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Case report

Argatroban Treatment and Decreased Fibrinogen in a Septic Patient


Disseminated intravascular coagulation (DIC) is a consumptive coagulopathy associated with multiple conditions. Diagnosis is based upon clinical and laboratory findings with assessment of fibrinogen, platelets, D-dimer, prothrombin time/international normalized ratio and activated partial thromboplastin time. Herein, we report a case of a 39-year-old female patient diagnosed with endocarditis complicated by pulmonary septic emboli. For anticoagulation, the patient initially was treated with a heparin drip, but the patient remained subtherapeutic despite increasing dosage. The patient was transitioned to argatroban and developed an acute drop in the fibrinogen level. With concern for possible DIC, argatroban was held with a repeat panel six hours later revealing a significantly improved fibrinogen level. It was discovered that the Clauss method, which measures the capability of fibrinogen to form a clot after a high concentration of thrombin is added to diluted plasma, was used to measure fibrinogen at our institute. Argatroban may falsely reduce measured fibrinogen levels in vitro, caused by this method.


Disseminated intravascular coagulation (DIC) is a devastating syndrome that may complicate multiple medical and surgical conditions, including sepsis. It is described as a state associated with rapid systemic activation and consumption of platelet and coagulant factors leading to concurrent intravascular thrombosis and bleeding [1]. Abnormal laboratory findings include a prolonged activated partial thromboplastin time (aPTT) and prothrombin time (PT)/international normalized ratio, decrease in platelet count and fibrinogen, and elevated D-dimer [2]. Herein, we present a case of a patient with sepsis secondary to endocarditis complicated by septic pulmonary emboli, who received adequate antimicrobial coverage with anticoagulation and had an acute drop in fibrinogen levels on day 7 of therapy.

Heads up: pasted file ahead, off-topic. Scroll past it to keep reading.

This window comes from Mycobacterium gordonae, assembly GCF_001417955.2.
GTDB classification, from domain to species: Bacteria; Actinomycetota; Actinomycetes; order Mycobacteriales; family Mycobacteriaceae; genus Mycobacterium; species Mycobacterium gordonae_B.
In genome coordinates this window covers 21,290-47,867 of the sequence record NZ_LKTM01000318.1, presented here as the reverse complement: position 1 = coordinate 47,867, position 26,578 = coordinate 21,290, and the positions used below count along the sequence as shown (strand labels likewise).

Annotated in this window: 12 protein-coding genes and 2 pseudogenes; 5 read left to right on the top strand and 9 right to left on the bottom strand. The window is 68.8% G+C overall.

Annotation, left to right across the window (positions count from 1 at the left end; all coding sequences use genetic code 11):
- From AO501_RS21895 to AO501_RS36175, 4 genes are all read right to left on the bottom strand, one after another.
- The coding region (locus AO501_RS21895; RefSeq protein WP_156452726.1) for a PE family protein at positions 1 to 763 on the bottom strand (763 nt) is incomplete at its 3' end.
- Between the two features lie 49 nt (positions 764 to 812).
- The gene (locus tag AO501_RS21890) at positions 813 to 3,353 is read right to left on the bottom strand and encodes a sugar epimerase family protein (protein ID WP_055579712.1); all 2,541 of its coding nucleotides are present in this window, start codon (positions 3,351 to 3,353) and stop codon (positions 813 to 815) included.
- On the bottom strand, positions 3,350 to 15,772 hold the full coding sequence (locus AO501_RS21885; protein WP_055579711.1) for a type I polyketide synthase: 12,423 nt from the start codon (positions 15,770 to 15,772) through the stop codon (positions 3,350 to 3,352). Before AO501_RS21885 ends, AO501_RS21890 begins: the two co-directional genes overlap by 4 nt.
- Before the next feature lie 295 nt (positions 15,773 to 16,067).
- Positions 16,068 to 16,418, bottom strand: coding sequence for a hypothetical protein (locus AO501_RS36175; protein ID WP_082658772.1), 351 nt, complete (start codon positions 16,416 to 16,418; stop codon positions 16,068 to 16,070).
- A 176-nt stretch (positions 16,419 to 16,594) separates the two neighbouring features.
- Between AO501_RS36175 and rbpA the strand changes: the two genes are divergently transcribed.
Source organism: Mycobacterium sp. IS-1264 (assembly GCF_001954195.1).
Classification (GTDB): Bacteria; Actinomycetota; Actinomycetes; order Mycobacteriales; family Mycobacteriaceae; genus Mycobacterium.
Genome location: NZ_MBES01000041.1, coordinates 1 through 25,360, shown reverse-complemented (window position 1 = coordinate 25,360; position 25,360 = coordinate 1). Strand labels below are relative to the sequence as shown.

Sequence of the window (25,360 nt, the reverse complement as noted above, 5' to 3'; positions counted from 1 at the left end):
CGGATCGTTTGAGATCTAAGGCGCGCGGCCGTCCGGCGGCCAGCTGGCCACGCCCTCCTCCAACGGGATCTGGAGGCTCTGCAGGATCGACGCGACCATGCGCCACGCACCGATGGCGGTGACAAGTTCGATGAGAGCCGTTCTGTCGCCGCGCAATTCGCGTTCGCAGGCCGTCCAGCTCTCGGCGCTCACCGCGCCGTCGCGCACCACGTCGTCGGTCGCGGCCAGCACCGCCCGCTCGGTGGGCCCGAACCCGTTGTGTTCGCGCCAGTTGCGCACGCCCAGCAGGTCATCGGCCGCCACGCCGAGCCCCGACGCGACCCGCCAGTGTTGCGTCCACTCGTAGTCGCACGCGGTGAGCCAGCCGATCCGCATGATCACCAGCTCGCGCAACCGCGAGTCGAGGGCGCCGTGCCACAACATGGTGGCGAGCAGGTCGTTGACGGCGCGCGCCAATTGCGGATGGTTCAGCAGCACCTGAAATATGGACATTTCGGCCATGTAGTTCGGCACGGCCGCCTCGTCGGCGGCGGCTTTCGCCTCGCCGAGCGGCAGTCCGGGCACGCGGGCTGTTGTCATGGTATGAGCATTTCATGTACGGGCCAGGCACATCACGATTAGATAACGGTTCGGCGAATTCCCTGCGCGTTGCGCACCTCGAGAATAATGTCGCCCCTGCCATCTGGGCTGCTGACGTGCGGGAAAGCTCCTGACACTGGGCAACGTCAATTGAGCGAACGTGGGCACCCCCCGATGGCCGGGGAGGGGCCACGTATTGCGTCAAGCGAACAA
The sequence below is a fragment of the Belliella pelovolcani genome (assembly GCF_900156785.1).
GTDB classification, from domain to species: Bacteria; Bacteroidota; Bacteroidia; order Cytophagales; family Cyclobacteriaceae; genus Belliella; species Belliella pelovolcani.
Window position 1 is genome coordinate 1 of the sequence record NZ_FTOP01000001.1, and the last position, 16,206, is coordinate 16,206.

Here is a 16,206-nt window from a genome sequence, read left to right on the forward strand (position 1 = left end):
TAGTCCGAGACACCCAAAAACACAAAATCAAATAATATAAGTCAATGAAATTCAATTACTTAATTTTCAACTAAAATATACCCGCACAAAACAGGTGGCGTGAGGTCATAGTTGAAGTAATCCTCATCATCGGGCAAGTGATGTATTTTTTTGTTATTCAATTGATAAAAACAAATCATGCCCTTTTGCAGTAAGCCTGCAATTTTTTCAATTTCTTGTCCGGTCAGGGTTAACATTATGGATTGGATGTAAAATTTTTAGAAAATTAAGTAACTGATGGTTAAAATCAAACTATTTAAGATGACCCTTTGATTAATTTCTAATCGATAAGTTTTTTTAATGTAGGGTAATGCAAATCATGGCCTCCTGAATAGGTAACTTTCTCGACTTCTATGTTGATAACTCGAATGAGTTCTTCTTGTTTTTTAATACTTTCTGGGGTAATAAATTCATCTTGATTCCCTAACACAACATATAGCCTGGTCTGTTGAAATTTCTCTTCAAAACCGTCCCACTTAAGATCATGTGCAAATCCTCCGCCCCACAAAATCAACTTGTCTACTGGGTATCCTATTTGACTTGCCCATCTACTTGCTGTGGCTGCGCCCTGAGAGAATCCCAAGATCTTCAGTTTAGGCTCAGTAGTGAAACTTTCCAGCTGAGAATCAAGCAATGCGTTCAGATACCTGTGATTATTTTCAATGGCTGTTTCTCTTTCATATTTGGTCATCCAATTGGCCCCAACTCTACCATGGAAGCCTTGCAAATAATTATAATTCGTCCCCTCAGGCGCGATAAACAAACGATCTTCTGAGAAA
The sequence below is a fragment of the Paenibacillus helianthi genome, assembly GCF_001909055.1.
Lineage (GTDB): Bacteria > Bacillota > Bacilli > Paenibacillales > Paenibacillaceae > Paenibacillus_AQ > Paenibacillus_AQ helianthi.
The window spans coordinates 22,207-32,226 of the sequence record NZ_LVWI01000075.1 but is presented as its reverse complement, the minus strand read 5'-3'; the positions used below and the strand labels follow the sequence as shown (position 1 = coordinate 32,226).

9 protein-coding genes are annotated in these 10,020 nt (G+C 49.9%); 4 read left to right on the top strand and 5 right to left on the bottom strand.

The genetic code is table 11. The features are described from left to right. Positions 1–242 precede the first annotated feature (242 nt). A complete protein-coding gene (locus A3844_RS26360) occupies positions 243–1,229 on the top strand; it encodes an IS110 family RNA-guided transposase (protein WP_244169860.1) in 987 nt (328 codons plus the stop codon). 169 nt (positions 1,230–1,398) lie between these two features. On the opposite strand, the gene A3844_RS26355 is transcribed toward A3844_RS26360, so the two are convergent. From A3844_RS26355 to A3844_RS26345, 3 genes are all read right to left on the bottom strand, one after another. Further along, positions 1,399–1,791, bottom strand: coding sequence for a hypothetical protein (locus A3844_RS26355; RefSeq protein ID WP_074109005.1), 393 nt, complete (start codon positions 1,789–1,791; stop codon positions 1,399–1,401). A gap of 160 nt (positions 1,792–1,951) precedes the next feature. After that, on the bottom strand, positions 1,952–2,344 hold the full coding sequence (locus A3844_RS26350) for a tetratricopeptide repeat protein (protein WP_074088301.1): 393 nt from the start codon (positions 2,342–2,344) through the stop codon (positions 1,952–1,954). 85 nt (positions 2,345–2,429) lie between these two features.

Case Presentation

A 39-year-old female presented to the emergency department with complaints of shortness of breath. She had a significant history of intravenous (IV) drug abuse and stated she had last used heroin one day prior. She had also been hospitalized at an outside facility a month prior for sepsis secondary to methicillin-resistant Staphylococcus aureus (MRSA) bacteremia and tricuspid valve endocarditis. At that time she was treated with IV antibiotics and discharged on linezolid, but she did not complete the full treatment course. The patient had also been diagnosed with a pulmonary embolism during that hospitalization and was discharged on apixaban. She had taken her last dose of apixaban the day before presenting to the ER for this admission. Review of systems was significant for pleuritic chest pain, a cough with no sputum production that also exacerbated chest pain, nausea and vomiting for the past week.

Initial vitals were as follows: temperature 102°F, pulse rate 145 beats per minute, respiratory rate of 35 breaths per minute and oxygen saturation of 98% on room air. Physical exam revealed track marks that were present on the left neck. Chest auscultation revealed that the patient was tachycardic with an early systolic murmur at the left sternal border and shallow but clear breath sounds bilaterally. Old scarring from an abscess on the right thigh and track marks were present behind the right knee.

Initial workup revealed an elevated lactic acid of 3.1 mmol/L, leukocytosis with white blood cell count of 22.4 k/cmm, elevated D-dimer, an elevated B-type natriuretic peptide (BNP) 2,229 pg/ml, a mildly elevated troponin of 0.093 ng/ml that trended to 0.085 ng/ml and finally 0.054 ng/ml. Cultures were drawn, and the patient was started on vancomycin and piperacillin/tazobactam. A transthoracic echo revealed a 1.3-cm vegetation on the posterior leaflet of the tricuspid valve confirmed with a transesophageal echocardiogram. The CT revealed multiple occlusive emboli in her pulmonary artery involving the right lobar segment and segmental branches of lower limbs bilaterally, along with extensive airspace disease with cavitations that were possibly septic. Blood cultures grew Serratia, and the patient’s antibiotics were optimized to piperacillin/tazobactam, rifampin, and linezolid due to concerns over possible non-clearance of previous MRSA infection.